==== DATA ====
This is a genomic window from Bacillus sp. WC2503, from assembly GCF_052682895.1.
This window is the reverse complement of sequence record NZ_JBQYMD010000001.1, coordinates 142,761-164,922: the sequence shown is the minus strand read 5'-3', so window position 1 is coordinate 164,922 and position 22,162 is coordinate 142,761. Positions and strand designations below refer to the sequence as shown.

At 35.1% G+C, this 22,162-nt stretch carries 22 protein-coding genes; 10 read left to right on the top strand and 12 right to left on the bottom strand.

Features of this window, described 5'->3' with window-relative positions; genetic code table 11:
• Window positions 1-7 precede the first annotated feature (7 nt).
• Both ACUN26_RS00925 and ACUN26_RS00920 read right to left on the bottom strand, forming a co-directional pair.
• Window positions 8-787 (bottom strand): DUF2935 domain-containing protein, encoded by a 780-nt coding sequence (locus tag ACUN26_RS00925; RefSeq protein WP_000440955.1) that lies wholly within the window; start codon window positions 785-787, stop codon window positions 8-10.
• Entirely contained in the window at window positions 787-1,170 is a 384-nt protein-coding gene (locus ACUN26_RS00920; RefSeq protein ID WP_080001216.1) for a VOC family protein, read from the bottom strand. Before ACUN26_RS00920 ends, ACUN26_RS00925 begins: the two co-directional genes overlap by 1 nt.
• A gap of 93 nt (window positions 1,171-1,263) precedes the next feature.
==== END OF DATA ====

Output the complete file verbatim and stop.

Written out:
This is a genomic window from Bacillus sp. WC2503, from assembly GCF_052682895.1.
This window is the reverse complement of sequence record NZ_JBQYMD010000001.1, coordinates 142,761-164,922: the sequence shown is the minus strand read 5'-3', so window position 1 is coordinate 164,922 and position 22,162 is coordinate 142,761. Positions and strand designations below refer to the sequence as shown.

At 35.1% G+C, this 22,162-nt stretch carries 22 protein-coding genes; 10 read left to right on the top strand and 12 right to left on the bottom strand.

Features of this window, described 5'->3' with window-relative positions; genetic code table 11:
• Window positions 1-7 precede the first annotated feature (7 nt).
• Both ACUN26_RS00925 and ACUN26_RS00920 read right to left on the bottom strand, forming a co-directional pair.
• Window positions 8-787 (bottom strand): DUF2935 domain-containing protein, encoded by a 780-nt coding sequence (locus tag ACUN26_RS00925; RefSeq protein WP_000440955.1) that lies wholly within the window; start codon window positions 785-787, stop codon window positions 8-10.
• Entirely contained in the window at window positions 787-1,170 is a 384-nt protein-coding gene (locus ACUN26_RS00920; RefSeq protein ID WP_080001216.1) for a VOC family protein, read from the bottom strand. Before ACUN26_RS00920 ends, ACUN26_RS00925 begins: the two co-directional genes overlap by 1 nt.
• A gap of 93 nt (window positions 1,171-1,263) precedes the next feature.